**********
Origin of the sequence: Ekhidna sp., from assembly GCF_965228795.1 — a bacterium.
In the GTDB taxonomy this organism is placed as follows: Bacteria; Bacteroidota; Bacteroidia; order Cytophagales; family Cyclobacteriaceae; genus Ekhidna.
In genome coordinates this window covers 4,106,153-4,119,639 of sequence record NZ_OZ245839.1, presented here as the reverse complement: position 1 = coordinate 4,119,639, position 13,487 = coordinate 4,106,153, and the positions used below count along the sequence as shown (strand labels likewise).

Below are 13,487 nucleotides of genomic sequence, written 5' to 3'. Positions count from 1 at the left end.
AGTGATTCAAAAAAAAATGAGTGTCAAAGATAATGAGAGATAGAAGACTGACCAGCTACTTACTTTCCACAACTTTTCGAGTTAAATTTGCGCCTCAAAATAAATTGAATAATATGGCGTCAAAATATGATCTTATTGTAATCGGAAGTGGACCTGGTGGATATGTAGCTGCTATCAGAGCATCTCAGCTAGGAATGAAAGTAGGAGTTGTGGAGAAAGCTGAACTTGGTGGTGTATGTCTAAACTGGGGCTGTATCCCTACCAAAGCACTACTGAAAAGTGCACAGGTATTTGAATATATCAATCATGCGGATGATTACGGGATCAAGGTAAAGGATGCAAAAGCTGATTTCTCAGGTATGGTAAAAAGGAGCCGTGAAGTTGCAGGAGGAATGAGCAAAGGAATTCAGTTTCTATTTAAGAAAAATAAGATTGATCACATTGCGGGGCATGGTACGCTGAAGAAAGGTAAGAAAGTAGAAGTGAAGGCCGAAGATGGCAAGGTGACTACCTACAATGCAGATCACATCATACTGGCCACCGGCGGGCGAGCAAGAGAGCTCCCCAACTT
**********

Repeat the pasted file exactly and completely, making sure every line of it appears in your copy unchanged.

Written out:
Origin of the sequence: Ekhidna sp., from assembly GCF_965228795.1 — a bacterium.
In the GTDB taxonomy this organism is placed as follows: Bacteria; Bacteroidota; Bacteroidia; order Cytophagales; family Cyclobacteriaceae; genus Ekhidna.
In genome coordinates this window covers 4,106,153-4,119,639 of sequence record NZ_OZ245839.1, presented here as the reverse complement: position 1 = coordinate 4,119,639, position 13,487 = coordinate 4,106,153, and the positions used below count along the sequence as shown (strand labels likewise).

Below are 13,487 nucleotides of genomic sequence, written 5' to 3'. Positions count from 1 at the left end.
AGTGATTCAAAAAAAAATGAGTGTCAAAGATAATGAGAGATAGAAGACTGACCAGCTACTTACTTTCCACAACTTTTCGAGTTAAATTTGCGCCTCAAAATAAATTGAATAATATGGCGTCAAAATATGATCTTATTGTAATCGGAAGTGGACCTGGTGGATATGTAGCTGCTATCAGAGCATCTCAGCTAGGAATGAAAGTAGGAGTTGTGGAGAAAGCTGAACTTGGTGGTGTATGTCTAAACTGGGGCTGTATCCCTACCAAAGCACTACTGAAAAGTGCACAGGTATTTGAATATATCAATCATGCGGATGATTACGGGATCAAGGTAAAGGATGCAAAAGCTGATTTCTCAGGTATGGTAAAAAGGAGCCGTGAAGTTGCAGGAGGAATGAGCAAAGGAATTCAGTTTCTATTTAAGAAAAATAAGATTGATCACATTGCGGGGCATGGTACGCTGAAGAAAGGTAAGAAAGTAGAAGTGAAGGCCGAAGATGGCAAGGTGACTACCTACAATGCAGATCACATCATACTGGCCACCGGCGGGCGAGCAAGAGAGCTCCCCAACTT